Hacking group ShadowBrokers raises prices for leaks

Hacking group ShadowBrokers raises prices for leaks

TheShadowBrokers, a group that leaked purported NSA hacking tools eventually used in a massive global ransomware attack, are seeking more money for their leaks.

The group had launched a monthly subscription service in June they likened to a "wine of the month club," offering to people who paid regular leaks of hacking tools and documents.

The service was launched at $27,000 a month in digital currency. The group raised the price to $61,000 that same month.

On Thursday, TheShadowBrokers raised the price again to roughly $92,500. 

The group gained notoriety by releasing source code that could be used to hack a variety of security hardware and operating systems throughout 2016 and 2017. The leaks were ostensibly to promote the sale of the remaining cache of hacking tools and documents in the group's possession, files the group claimed were stolen from the NSA.  

The massive ransomware outbreak WannaCry, which infected 300,000 systems around the world in a little less than a week, made use of the Windows hacking tools released by TheShadowBrokers. 

The group first tried auctioning off the files and later tried crowdfunding their release. Finally, it settled in recent months on selling them as a subscription service for monthly leaks.

An expert on the group, Matt Suiche, accused them of making false claims to boost their profile during a presentation on the group at the BlackHat conference on Thursday. He spoke hours after they raised their subscription service price.

Suiche, founder of Comae Technologies, was successful in reverse engineering TheShadowBrokers' products. The group in return accused him of being a former elite NSA hacker that helped design the hacking tools they leaked. Suiche is not American and would not likely qualify for that type of position.

There is a debate over whether TheShadowBrokers are motivated by money.

"I don't think money is the motive," Suiche said.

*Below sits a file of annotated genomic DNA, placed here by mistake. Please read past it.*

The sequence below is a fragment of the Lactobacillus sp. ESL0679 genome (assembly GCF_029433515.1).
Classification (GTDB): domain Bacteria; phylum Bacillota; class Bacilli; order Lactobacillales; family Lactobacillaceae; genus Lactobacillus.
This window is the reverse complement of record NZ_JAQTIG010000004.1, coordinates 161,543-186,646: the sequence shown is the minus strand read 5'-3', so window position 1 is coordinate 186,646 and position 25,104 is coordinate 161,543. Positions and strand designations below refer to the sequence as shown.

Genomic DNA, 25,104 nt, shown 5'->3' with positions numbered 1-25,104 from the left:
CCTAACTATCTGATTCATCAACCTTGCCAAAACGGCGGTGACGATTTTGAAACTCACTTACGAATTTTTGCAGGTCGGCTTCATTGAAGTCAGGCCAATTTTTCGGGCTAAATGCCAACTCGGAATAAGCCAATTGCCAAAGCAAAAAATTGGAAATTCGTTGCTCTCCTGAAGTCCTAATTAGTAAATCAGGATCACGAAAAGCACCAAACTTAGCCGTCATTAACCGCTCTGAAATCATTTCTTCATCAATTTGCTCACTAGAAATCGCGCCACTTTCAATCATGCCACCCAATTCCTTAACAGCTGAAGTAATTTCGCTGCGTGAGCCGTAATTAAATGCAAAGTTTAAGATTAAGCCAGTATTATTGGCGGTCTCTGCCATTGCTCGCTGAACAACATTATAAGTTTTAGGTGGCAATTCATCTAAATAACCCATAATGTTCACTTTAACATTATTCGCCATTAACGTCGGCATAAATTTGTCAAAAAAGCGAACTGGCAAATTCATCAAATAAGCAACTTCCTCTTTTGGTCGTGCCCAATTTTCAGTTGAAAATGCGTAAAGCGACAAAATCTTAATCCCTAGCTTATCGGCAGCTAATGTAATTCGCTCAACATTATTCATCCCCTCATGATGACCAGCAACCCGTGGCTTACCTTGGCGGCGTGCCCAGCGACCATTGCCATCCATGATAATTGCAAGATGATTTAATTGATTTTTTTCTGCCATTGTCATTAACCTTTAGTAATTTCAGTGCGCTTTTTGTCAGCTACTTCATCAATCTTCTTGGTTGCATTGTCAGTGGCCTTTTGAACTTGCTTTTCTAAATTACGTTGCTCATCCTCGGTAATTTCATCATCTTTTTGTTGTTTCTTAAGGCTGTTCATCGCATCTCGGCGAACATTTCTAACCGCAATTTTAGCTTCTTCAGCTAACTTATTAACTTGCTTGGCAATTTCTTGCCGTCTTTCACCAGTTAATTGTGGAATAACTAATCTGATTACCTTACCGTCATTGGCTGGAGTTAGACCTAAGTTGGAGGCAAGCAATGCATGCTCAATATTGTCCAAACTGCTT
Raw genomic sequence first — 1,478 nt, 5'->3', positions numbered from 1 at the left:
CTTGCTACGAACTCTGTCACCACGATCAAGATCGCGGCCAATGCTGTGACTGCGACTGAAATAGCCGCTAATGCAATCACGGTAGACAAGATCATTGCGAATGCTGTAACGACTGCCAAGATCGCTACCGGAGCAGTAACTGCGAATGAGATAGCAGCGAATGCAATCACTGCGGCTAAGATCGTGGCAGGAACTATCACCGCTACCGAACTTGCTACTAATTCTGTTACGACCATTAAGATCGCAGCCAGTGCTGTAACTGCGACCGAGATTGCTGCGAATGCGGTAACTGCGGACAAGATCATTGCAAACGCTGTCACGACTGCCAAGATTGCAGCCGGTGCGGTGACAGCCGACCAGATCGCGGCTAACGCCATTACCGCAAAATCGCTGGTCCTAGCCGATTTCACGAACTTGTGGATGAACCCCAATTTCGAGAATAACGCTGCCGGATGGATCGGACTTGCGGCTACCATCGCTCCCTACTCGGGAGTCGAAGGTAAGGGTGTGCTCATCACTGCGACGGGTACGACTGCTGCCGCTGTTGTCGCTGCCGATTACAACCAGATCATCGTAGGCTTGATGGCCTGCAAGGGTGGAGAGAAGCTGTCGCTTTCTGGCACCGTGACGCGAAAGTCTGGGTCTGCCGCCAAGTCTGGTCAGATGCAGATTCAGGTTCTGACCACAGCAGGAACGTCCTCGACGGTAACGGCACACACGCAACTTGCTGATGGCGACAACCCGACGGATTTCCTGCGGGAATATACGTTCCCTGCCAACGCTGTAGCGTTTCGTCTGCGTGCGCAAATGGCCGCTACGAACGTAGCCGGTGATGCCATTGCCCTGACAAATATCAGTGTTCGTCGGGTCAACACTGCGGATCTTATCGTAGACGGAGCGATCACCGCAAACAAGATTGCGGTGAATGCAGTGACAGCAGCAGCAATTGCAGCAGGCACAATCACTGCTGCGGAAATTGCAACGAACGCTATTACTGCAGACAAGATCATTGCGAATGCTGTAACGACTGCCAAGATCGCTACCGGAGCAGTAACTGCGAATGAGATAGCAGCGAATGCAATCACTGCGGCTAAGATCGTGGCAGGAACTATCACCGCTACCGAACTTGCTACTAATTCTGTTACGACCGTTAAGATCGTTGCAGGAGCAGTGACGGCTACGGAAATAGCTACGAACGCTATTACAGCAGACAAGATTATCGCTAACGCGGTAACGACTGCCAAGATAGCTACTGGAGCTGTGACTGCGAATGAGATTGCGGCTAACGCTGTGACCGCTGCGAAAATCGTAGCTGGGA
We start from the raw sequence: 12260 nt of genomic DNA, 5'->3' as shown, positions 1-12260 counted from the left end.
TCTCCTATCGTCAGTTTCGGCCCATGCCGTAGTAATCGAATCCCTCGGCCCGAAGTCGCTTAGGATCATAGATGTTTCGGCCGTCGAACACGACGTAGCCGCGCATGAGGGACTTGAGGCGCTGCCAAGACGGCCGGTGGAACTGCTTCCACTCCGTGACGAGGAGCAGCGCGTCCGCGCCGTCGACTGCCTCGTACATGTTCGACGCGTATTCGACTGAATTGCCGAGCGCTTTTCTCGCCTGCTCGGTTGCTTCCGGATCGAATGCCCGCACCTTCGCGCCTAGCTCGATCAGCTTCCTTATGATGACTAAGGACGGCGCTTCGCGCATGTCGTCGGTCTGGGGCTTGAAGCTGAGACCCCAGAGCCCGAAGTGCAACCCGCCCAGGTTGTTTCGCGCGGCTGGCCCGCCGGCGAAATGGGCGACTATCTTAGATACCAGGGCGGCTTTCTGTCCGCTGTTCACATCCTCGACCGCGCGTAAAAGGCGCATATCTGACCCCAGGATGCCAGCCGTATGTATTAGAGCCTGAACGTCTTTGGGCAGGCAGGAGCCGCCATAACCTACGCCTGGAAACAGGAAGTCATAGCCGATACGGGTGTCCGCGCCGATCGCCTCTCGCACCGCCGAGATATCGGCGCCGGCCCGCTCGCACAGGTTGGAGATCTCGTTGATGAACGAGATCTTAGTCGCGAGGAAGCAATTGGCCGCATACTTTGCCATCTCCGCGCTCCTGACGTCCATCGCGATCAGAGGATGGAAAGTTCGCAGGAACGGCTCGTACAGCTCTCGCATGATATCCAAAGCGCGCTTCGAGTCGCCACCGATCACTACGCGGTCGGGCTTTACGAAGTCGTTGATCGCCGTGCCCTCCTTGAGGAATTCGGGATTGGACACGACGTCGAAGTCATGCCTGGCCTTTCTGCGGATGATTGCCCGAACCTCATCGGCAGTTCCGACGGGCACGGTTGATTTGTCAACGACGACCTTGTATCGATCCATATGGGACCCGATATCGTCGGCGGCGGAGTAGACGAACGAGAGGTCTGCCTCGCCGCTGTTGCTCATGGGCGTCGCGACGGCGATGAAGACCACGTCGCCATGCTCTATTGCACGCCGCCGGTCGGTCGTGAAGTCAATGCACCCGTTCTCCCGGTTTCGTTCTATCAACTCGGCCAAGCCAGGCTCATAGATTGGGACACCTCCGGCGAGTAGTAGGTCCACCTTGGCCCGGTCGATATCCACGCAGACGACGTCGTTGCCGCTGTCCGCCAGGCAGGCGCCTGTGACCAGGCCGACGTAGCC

"I would not be surprised if it came from a contractor," he added, later clarifying that he meant they obtained their files from a contractor or that a contractor was the leaker. 

In his presentation on the group, Suiche noted the aggressive tone toward the government in the group's messages and tweets. Others have noted that the group leaked vulnerabilities as the U.S. mulled making public its assertion that Russia hacked the Democratic National Committee.

There are also questions about what documents and hacking tools the group still has in its possession.

Suiche questioned the group's claims.

After it was launched in June, one claimed subscriber publicly complained that the group had only sent a single file in its first month. But inconsistencies in screenshots of the exchange between TheShadowBrokers and the customer led Suiche to believe the group was just trying to signal that it had more files in its possession.

The group announced the subscription service saying that it might leak a list of potentially controversial files detailing operations or describing new software vulnerability. Suiche said the group has never proven it has any more files than the ones it released. 

Their Thursday post announcing the new price was surprisingly focused for the group, which has often sent erratic messages in the past.

Past messages from the group included pro-conservative political statements, one claiming that they would release files in protest if President Trump tried to move to the political center.

Suiche said the responses to TheShadowBrokers' blogpost appeared to be so generic and similar they may have been posted using automated commenting systems.

One reply from "Team101," said simply "Interesting information. Thank you." Other replies were similar in tone.

"It almost looks like they've used a bot to post on it," he said.